# Taylor-Hood finite hexahedral elements, pressure diverging

I am developing a FEM fluid solver using the Taylor-Hood algorithm, i.e. quadratic interpolation for velocity, and linear for pressure.

I have developed the code for 2-D quadrilaterals and triangles, and everything worked fine. I am trying to do it in 3D, using a combination of 20-noded and 8-noded hexahedrals, and I have the following problem. The velocity solution is correct and converging, but the pressure solution is very unstable. Pressure is not converging. It doesn't diverge either. I tried with under-relaxation and the problem remained.

The code looks alright (I checked it several times), but there's always a possibility to have a problem somewhere. Am I missing something in the physics? The pressure is zeroed at one point, and the problem I am trying to solve is the simple 3D lid driven cavity flow, where velocity is prescribed on all boundaries.

Can you suggest me any relative document?

• It might not be the problem, but I'm always suspicious about fixing point values of $L^2$-functions. Mathematically speaking $L^2$ functions - as the pressure is in the typical weak formulation used for FE implementation - do not have well defined point values. Hence, strictly speaking, you should not be able to specify pressure at "one point". It might work in some cases but I don't know if it works in general.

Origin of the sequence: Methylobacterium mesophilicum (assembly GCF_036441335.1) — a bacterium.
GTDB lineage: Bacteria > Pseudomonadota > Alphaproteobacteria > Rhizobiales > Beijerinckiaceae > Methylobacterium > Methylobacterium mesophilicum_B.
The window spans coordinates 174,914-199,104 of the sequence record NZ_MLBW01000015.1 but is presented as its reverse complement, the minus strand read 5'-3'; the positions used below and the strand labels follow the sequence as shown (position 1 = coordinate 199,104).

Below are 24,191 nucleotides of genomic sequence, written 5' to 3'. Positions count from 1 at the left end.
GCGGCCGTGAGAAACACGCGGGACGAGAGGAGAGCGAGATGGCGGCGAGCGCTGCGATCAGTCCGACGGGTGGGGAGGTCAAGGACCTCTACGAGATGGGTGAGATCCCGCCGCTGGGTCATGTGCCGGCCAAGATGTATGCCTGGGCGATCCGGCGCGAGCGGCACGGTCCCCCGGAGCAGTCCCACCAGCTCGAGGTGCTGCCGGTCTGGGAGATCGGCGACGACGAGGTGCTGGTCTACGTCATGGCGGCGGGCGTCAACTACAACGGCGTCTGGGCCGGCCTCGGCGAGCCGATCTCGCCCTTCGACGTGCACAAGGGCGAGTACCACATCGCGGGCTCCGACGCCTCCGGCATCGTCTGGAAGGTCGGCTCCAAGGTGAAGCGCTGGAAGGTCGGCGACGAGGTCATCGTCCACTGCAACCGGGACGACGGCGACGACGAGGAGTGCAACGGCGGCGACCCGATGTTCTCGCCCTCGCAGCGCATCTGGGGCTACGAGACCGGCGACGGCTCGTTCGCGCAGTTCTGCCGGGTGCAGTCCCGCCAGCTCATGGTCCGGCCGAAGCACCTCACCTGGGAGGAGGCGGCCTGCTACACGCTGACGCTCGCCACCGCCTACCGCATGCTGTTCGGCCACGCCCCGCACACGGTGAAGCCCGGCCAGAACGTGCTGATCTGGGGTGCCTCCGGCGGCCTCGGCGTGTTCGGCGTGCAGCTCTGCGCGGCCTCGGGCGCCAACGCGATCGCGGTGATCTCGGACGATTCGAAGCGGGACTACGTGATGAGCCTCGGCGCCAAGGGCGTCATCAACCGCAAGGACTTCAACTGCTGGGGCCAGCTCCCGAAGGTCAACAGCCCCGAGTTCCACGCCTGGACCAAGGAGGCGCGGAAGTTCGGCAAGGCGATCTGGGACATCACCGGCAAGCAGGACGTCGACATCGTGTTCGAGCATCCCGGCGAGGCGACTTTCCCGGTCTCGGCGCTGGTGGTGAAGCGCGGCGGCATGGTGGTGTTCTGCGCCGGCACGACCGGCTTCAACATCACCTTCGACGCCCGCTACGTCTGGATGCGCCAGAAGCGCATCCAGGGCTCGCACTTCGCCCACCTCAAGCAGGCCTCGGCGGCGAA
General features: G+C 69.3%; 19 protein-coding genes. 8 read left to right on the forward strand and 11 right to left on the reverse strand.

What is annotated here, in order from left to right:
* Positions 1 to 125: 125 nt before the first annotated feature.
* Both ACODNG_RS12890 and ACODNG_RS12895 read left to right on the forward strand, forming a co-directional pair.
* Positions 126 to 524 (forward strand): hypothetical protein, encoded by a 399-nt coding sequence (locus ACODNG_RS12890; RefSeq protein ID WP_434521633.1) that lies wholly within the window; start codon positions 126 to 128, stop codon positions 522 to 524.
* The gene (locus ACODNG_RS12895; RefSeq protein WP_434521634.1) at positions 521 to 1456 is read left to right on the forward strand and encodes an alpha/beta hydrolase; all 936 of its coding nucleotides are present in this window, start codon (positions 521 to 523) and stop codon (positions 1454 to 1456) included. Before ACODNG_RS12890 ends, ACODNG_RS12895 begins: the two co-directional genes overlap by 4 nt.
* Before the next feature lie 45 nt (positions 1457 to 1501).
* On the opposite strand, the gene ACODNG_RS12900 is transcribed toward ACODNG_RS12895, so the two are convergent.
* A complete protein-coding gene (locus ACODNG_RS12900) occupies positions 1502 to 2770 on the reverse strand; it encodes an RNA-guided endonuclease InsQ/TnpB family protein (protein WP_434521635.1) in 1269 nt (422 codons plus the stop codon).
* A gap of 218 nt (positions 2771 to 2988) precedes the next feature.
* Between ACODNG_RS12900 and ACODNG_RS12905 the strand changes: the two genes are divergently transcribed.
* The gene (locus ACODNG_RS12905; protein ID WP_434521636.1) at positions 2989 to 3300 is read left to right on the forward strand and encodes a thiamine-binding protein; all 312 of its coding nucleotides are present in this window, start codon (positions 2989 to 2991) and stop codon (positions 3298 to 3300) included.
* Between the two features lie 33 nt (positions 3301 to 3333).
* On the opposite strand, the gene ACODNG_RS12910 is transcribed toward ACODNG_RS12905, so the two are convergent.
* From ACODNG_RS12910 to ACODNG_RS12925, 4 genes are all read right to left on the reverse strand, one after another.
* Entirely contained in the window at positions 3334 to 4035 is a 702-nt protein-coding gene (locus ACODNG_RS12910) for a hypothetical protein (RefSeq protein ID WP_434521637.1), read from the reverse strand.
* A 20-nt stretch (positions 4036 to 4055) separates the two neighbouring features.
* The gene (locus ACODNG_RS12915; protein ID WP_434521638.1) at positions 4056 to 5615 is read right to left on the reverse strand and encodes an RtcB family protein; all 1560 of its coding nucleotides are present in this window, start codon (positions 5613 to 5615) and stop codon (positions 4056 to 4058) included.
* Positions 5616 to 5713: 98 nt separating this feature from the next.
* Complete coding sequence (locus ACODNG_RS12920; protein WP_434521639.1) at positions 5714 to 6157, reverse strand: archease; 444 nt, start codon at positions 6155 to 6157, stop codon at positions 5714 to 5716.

– knl
Commented Sep 30, 2018 at 16:53
• @knl: That's definitely a point of theoretical contention. One would expect that as the mesh size goes to zero, this leads to an ill-posed problem. But it works well enough in practice, even on very fine meshes. Commented Oct 1, 2018 at 10:59
• @knl it sounds like you would be then calling into question the entire finite element method, but the pressure solutions are at least in $H^1$ which means they are a very special subclass of $L^2$ function (dense in the space of continuous functions from memory). I thought the usual argument was that the solution belongs to an $L^2$ equivalence class, and there is always a continuous representative from which you can take point values without excessively cheating. Not sure what numerical integration techniques don't use point values anyway... Commented Jun 19, 2020 at 5:58

I resolved my problem. I added a small pressure coefficient in the continuity equation, let's say $$10^{-10}$$. In the weak form, this quantity is multiplied by the integral {$$N^T$$ $$N$$} (or mass matrix), where $$N$$ are the shape functions of the 8 noded hexahedral. The code now works fine.